Česlav Roubíček

* 1923  †︎ 2017

  • „There were horrible moments, for example my first experience - we went to extinguish a fire in the shipyard and the first thing I saw when we came into that wrecked place - it really shook me - was a dead shredded horse and a female arm, a torn off female arm. This was a terrible experience that I couldn’t cope with it for a long time. It would haunt me in my dreams for many nights. You know, it has left its mark on each and every one of us in a way. To see so many corpses – you don’t get to see that normally.”

  • „It was a bit worse with food. You probably wouldn’t believe me if I told you that every day we had soup of a different color. Most of us somehow couldn’t eat it anyway. We had also potatoes with some side dish. Well, we weren’t exactly starving compared to the prisoners. We also had these packages with food from home. They really saved us. Our parents and relatives in the Protectorate were sending us food and other things. Of course, they had a hard time themselves, but still, everybody had some acquaintances and it was possible to something every now and then. So we would get a box from home every month or week, some even every day. Mostly it was bread or even flour. When there was also a cigarette or chocolate, we mostly shared it with the others. Some of the guys were also older or even married and could cook. So sometimes we would cook. I remember that once we were cooking plum dumplings which the Germans didn’t know. And when they tasted it, they were surprised how good it was. Well, that’s it for food I guess. Sometimes we also had the opportunity, as it was by the sea, to buy fish on the market or they would bring crayfish in a bucket. Half of the people didn’t eat it and the other half sat down to the bucket and sucked out the crayfish.”

  • „In Kiel we were trained as fire fighters. It was a quite tough training but I guess rather usual, similar to what for example our fire fighters have to go through. For example we had to identify and know the effects of certain poisons like Yperit and the like. Thank God, as they used to say “Gott sei Dank”, that they weren’t used. I think that the old gas masks we were handed out wouldn’t help us too much.”

  • „We received an announcement that we are required to come to this office. And again it was all in German – there was no Czech-German translation or anything, everything had to be in German. The worst of all was that the consigner was the Wehrmachterreferat, which was the army department. Our parents were scared most of all – they were afraid that we would have to enroll in the army and fight. Consider there was war and all the young Germans were with the colors and they didn’t want us to go to war, too. And now we get an invitation from the Wehrmachtsreferat.”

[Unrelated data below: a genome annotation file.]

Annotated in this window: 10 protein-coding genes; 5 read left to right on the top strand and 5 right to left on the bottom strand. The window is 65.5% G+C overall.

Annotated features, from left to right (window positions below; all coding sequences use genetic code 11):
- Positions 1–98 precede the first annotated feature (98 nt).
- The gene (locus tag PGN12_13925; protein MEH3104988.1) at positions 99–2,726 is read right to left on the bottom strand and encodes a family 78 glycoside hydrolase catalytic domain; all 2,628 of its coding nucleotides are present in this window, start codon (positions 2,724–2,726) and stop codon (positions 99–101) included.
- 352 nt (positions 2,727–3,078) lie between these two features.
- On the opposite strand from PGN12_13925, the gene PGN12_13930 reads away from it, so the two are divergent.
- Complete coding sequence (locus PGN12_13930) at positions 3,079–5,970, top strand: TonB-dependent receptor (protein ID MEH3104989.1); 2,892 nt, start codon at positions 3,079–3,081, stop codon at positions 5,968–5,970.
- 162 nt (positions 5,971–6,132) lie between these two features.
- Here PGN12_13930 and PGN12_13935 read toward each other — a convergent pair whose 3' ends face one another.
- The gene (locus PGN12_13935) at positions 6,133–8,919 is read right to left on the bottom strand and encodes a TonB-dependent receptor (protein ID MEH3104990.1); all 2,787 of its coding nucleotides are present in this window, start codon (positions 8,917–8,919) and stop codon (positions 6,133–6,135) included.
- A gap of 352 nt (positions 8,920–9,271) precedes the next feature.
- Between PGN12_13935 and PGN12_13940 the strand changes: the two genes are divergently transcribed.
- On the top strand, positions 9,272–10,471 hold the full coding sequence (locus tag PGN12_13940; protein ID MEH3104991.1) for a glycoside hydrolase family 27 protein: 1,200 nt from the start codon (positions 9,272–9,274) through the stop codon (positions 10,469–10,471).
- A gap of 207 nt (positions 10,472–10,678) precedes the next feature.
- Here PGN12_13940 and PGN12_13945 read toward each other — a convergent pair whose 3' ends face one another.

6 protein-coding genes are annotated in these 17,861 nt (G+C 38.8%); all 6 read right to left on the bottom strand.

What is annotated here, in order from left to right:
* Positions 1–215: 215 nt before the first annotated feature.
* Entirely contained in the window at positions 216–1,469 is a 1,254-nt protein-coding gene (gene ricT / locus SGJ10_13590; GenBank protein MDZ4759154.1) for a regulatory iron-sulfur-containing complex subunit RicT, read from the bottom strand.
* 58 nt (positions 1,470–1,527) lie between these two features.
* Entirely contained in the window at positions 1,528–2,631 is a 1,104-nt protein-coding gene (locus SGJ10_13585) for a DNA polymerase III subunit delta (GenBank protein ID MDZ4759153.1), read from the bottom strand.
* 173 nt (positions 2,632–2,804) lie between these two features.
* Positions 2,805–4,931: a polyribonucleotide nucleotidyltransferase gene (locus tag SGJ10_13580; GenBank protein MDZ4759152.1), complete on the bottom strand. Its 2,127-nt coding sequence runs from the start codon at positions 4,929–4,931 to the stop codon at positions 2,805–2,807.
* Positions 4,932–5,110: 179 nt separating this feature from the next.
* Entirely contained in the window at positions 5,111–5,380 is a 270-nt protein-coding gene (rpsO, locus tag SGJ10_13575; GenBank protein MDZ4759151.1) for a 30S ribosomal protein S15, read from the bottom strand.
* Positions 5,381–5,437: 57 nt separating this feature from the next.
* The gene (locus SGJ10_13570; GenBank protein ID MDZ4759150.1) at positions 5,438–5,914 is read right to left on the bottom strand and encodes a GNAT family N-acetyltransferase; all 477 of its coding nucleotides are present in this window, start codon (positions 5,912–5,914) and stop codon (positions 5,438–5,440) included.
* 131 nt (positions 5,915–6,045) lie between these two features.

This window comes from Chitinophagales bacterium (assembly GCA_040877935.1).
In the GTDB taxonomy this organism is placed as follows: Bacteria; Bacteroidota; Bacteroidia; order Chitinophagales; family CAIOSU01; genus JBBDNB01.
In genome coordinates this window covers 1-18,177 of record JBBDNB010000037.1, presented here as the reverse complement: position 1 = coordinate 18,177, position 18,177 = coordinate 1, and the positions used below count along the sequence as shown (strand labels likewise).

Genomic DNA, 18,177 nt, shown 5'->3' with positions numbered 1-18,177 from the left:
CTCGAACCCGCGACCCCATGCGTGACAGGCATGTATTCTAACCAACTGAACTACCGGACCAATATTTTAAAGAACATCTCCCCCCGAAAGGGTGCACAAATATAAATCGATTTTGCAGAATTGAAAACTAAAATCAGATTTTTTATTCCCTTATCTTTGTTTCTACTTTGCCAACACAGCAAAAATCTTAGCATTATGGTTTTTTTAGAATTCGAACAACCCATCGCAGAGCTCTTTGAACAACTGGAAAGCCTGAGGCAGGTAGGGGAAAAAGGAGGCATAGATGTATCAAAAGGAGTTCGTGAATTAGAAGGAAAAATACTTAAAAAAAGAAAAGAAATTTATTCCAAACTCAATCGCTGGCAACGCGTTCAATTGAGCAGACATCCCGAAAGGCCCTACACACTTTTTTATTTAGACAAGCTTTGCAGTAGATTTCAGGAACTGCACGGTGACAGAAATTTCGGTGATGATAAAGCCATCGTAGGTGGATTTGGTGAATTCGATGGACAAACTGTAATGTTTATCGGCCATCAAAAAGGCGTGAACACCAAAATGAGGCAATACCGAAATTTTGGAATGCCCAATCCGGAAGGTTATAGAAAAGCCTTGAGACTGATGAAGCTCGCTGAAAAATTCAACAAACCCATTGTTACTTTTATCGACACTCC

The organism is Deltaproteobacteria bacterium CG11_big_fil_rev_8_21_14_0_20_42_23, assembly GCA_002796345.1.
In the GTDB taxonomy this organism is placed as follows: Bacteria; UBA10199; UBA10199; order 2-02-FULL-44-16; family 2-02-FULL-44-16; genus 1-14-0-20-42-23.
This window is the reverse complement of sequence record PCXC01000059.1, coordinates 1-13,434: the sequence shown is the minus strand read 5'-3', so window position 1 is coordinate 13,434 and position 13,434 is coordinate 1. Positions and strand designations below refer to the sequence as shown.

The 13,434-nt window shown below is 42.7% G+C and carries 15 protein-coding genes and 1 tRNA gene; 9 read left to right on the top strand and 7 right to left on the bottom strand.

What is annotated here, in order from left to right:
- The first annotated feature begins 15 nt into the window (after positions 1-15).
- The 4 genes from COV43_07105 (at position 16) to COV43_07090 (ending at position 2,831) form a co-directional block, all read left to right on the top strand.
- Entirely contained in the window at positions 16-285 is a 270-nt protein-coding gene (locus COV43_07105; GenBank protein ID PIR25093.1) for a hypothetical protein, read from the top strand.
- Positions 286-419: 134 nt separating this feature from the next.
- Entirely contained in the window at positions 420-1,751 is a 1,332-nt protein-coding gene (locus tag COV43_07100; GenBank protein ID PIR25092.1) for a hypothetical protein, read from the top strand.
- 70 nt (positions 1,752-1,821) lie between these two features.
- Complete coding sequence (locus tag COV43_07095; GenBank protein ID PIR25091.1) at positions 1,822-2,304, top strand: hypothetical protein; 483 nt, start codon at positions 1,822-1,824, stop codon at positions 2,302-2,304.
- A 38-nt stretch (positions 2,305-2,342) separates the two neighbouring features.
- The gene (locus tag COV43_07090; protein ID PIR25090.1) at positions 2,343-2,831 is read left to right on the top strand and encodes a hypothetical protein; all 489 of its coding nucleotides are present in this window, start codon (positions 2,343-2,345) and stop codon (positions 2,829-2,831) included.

• „There were several lines of dead bodies lying on the street. They weren’t even burned or charred, torn apart or anything like that. They suffocated, because the flames took all of their oxygen away. That’s where the German precision came to light. Next to every body there was an envelope with the things that were found with that body. So they would typically put the person’s documents in it. Then came a lorry and they loaded them on them. Don’t forget that in the heat, after a day on the street the corpses didn’t smell too good. So they took them to big pits which they had dug beforehand and buried them there.”

  • „The life of a fire fighter is probably the same everywhere. The daily routine is to clean the car, in the winter to clean for example the water hydrant. We went through all of this with the difference that we had to mange the air raids as well. When an air raid was on – and there were many of them – all the Germans had to hide in the air-raid shelters while we had to get dressed and into our car. As soon as first fires were reported, we had to be there regardless of whether there were still bombs falling or not. The worst thing is the splinters – the fragments of the shells.”

  • Celé nahrávky
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    V Praze, 29.07.2008

    délka: 53:09
    nahrávka pořízena v rámci projektu Portraits of Prague citizens
Celé nahrávky jsou k dispozici pouze pro přihlášené uživatele.

„We definitely saw something that I hope mankind will not and should not see for a long time to come… You know, it has left its mark on each and every one of us in a way. To see so many corpses – you don’t get to see that normally.”

Česlav Roubíček (1942)
Česlav Roubíček (1942)
zdroj: Archiv pamětníka

Mr. Česlav Roubíček was born in 1923 in Lysé nad Labem. In July 1942 he passed the state leaving exam at a grammar school in Prague. A few months after his exam, he was assigned to a forced labor unit that was about to leave for Hamburg. The transport left at the beginning of October 1942. In Hamburg the slave laborers were given fire-fighters‘ uniforms and were transported to the port of Kiel, where they took part in a training. They were employed in the category Zwangsarbeiter - slave laborers. Česlav Roubíček was trained for the so-called Luftschutz - anti-aircraft defense. Their main tasks included extinguishing fires of buildings and the disposing of debris and victims of air raids. Mr. Roubíček was in Germany until August 1943, when his group was replaced by a transport of further young men. After his return to the Protectorate he worked as an assistant worker in the steelworks Kladno and later in the railway works in Nymburk. He personally took part in the Prague uprising of May 1945. He fought at the Vršovice train station.